Most good breweries will tell you that great beer starts with the finest ingredients. Timothy Taylor is one such brewery and maintains a very Yorkshire sounding principle of “not accepting second best”.
Their Knowle Spring brewery sits on a natural artesian well, which provides them with a constant supply of pure Pennine spring water; water that has been filtered through layers of limestone and is naturally soft and very pure. If you chose to drink it in its pure form, it is said to taste like melted snow.
Their unique strain of yeast, called appropriately but not surprisingly Taylor’s Taste, is over 1800 generations old. It was chosen to combine perfectly with their water and barley.
Timothy Taylor is one of the last brewers in Britain to still use whole leaf hops. These hops may cost more, may be harder to store and take more looking after, but Timothy Taylor believes they’re vital to the flavour of their beer.
However, it is when it comes to the barley that the brand’s commitment really shows. Not only do they exclusively use Golden Promise barley, which is the most expensive barley you can use for brewing beer – it’s the barley used in many malt whiskies – but they are notoriously picky about the batches of the barley they choose.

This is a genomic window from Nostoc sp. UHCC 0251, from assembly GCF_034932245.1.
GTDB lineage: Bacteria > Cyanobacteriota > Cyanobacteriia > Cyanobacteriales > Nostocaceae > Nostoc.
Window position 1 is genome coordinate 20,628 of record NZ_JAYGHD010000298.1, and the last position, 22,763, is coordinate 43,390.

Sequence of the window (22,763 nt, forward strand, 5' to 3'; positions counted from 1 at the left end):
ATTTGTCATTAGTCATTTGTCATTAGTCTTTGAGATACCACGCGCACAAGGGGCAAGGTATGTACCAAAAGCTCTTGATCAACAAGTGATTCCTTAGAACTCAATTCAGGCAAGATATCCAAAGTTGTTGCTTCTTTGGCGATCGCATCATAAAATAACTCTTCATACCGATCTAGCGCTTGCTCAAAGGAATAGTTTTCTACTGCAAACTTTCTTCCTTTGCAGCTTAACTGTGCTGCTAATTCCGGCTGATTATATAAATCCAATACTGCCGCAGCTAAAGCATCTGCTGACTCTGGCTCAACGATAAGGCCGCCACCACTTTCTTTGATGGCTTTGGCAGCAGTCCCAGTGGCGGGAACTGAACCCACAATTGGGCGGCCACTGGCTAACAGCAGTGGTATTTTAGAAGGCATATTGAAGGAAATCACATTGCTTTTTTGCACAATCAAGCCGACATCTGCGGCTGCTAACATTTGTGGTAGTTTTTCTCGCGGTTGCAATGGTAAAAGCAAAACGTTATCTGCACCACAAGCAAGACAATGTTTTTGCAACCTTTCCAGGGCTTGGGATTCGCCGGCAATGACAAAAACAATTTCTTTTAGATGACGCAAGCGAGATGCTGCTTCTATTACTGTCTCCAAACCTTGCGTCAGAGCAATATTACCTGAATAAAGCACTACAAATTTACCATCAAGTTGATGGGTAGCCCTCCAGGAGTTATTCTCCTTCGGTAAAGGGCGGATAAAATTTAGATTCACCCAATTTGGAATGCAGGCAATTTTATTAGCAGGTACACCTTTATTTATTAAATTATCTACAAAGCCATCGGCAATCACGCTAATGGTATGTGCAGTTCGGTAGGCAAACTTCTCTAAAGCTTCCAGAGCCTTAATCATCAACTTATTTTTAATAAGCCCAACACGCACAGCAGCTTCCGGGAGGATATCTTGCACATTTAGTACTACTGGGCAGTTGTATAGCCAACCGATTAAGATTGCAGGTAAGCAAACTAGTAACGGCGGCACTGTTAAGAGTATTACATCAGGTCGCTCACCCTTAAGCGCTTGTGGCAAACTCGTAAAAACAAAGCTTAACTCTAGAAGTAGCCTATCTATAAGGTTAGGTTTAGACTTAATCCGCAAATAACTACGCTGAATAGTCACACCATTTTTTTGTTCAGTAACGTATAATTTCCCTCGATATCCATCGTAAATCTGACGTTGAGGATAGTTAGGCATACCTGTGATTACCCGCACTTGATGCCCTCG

So who is it that scrutinises the barley?
The Master Brewer?
No, someone even more picky than that.
The quality assurance experts are none other than the pigeons of Yorkshire.
In 1966, Allan Hey was appointed head brewer and he introduced a new quality test for the barley. He would count out exactly 100 grains of barley malt and set them out on a cask that he then left in the brewery yard. He would later return to see how many grains were left. Too many left meant the batch would be declined, only a few remaining and the barley would be used.
Allen retired and his pigeon test with him but the use of Golden Promise barley remains and it is now grown specially and specifically to a set of exacting Timothy Taylor standards, ensuring that every pint is clean and crisp and has the necessary fullness and roundness of flavour.
So the next time you have a pint, have the one the pigeon is having!